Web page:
A sneak peek at what you'll see this boat show season
Get the most out of this boat show season by developing a game plan: do your homework, make an appointment, and bring a notebook, pencil and digital camera.
The days are getting noticeably shorter, but the dream still lives on. So what if you are in a climate zone where winter haulout is just around the corner? There are still a few precious weekends to dally with boats and enjoy the quiet, less-crowded time on the water.
For those who are in the market for a new ride, fall is show time and that usually means joining other “boat nuts” as they make their way down to the docks in such settings as Newport, R.I., Norwalk, Conn., Annapolis, Md., and Fort Lauderdale, Fla. Even though economic realities have changed a bit since last year, there still will be plenty of folks milling around the shows, so coming prepared is a good idea if you want to make the most of your time.
Dealers and importers want your business so they are accommodating, but don’t forget that they have a keen eye (usually) for separating fender kickers from buyers who come with the intent to sign on the dotted line. If you are one of the latter who’s ready to write a check, you don’t want to be mistaken for the former who left the wallet at home.
Here are a few tips to maximize your stay at the shows.
Read the other stories in this package: Powerboats Sailboats The most fun you can have with your shoes off (and on) On tap this fall
• “Call ahead to make an appointment,” is the short advice by Klaus Kutz, a longtime broker and representative for Tartan and C&C yachts. “Make sure the boats you want to see are at the show and you get to talk to someone from the dealer or factory who can answer your questions.” Ask the manufacturers what they’ll show. If your interest focuses on a new model, it is far from guaranteed that it will come to a show near you. In this case, work through the dealer or representative of that particular brand to find out where the boat will be on display. Most new boats, foreign and domestic, typically first appear at the East Coast shows. However, each manufacturer has slightly different schedules and priorities, so heed the advice of Mr. Kutz and pick up the phone before you go.
• Do your homework. Phone, Web and, yes, magazines like the one in your hands are your most valuable tools. Each year at this time, Soundings publishes stories that list the most notable sail- and powerboat premieres for the U.S. market and also provide information about models that are going to be introduced over the following months. Use these articles to guide and streamline your search.
• Think about a test sail or test “drive.” After most boat shows, manufacturers often keep new models around for a few days to have them sailed and photographed for publishing purposes. If you make your intentions known, you might be able to schedule time for a spin, because serious prospective customers figure high on the list of priorities of brokers, dealers, distributors and manufacturers — especially in a market that isn’t exactly peaking. If that doesn’t work out, ask about a dealer’s open house, where boats will be available for inspection and sea trials.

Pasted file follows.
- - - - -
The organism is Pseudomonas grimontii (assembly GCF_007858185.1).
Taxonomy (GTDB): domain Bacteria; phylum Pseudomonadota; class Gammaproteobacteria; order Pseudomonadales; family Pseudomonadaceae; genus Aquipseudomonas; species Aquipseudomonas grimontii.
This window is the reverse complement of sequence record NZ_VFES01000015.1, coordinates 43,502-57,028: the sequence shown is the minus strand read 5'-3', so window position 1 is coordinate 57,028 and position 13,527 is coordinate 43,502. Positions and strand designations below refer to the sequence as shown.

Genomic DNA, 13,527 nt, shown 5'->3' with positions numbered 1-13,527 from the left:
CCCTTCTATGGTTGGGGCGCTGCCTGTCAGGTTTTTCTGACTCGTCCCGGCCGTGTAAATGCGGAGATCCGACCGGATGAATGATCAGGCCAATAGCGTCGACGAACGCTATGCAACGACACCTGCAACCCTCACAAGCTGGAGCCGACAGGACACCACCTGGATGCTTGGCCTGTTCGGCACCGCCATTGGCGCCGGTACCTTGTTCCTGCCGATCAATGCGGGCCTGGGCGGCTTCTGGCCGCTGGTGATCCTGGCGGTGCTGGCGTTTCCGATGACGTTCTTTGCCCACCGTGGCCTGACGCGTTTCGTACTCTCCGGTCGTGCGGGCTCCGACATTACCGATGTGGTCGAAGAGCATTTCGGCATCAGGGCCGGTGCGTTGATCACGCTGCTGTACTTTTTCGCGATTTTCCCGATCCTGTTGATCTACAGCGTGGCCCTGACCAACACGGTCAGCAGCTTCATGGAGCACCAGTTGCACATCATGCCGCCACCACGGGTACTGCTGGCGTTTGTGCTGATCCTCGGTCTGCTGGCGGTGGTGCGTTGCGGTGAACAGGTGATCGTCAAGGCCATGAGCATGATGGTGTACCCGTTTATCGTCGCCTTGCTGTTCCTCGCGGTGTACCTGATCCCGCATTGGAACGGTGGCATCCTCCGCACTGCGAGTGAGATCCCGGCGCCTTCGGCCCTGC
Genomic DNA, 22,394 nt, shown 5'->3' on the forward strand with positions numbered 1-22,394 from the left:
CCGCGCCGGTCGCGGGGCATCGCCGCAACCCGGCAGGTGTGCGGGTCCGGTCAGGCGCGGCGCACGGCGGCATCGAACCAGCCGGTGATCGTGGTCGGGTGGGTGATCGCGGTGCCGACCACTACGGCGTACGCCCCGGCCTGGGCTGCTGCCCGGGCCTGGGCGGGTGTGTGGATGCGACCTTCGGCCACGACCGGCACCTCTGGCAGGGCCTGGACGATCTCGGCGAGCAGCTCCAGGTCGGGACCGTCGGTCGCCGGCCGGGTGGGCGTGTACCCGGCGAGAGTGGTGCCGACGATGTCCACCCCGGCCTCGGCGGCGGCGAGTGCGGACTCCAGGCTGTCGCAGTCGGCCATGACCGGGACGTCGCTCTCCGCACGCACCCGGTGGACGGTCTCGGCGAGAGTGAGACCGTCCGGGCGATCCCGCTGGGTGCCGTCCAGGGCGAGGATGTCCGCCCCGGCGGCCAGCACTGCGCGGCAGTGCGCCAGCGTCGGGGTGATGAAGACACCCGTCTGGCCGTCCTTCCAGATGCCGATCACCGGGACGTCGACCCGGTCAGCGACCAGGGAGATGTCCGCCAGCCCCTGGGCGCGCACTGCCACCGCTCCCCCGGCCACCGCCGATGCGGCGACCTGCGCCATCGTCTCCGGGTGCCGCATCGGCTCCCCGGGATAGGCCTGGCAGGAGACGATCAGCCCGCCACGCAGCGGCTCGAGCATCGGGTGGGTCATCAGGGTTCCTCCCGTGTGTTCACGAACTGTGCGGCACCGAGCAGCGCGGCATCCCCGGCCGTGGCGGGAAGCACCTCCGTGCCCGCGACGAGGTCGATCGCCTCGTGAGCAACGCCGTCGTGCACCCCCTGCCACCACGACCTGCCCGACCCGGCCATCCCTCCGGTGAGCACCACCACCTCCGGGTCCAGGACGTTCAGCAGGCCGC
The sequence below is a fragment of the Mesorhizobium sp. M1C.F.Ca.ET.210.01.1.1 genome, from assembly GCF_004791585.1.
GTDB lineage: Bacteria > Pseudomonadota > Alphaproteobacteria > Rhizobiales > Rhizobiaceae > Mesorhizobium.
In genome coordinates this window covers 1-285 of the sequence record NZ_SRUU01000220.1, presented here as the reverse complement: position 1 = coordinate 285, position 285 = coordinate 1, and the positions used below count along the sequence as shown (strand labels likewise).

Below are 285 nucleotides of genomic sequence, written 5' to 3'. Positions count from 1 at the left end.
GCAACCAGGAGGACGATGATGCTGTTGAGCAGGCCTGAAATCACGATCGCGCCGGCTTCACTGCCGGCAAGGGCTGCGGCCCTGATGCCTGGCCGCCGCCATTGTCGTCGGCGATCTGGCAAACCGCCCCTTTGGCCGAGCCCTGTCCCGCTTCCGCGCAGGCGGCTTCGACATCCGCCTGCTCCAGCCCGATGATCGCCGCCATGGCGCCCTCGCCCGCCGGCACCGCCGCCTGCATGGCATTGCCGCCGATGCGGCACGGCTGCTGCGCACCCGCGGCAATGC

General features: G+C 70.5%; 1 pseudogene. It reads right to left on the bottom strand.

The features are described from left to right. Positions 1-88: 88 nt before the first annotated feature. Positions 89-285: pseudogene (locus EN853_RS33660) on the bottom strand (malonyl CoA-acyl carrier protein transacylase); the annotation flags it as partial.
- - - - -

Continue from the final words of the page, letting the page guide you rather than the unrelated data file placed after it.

• Take notes. Bring a note pad, pencil and digital camera to record details because not everything you might want to know about your future boat is necessarily published in a glossy brochure. Even the most extensive price list notes in fine print that “specifications and prices are subject to change without notice.” However, be polite and ask the representatives if it is OK to snap images.
• Ask the right questions. Published specifications and prices of new models are often preliminary and approximate. For example, sail areas usually beg definition. Is the square footage given calculated for non-overlapping jibs (100-percent sail area) or for larger headsails (working sail area)? Does it include the roach of the mainsail, which can be considerable, and/or sails that fly on a bowsprit?
Pricing especially is a delicate issue, since manufacturers tend to include different items (electronics, sails, etc.) in base prices. Does the price on the powerboat you’re interested in include the engine in the show boat, or the smaller, standard powerplant? If commissioning and delivery are included, the price likely was calculated for East Coast destinations. Larger vessels that are built overseas (especially catamarans) often are delivered on their own keels. Default destination is the East Coast, but special arrangements can be made for direct delivery to other places.
If the boat is foreign-built, which many sailboats are, make a habit of double-checking the currency on the price list. Most importers do the conversion, but some don’t. In early August 100 Euros represented the equivalent of $138. That’s not exactly reason to celebrate on this side of the Atlantic, but as long as you can do the rough calculations yourself, you can understand the asking price.
Now sally forth, have fun and start playing your part in the game that should get you the best boat for the best price.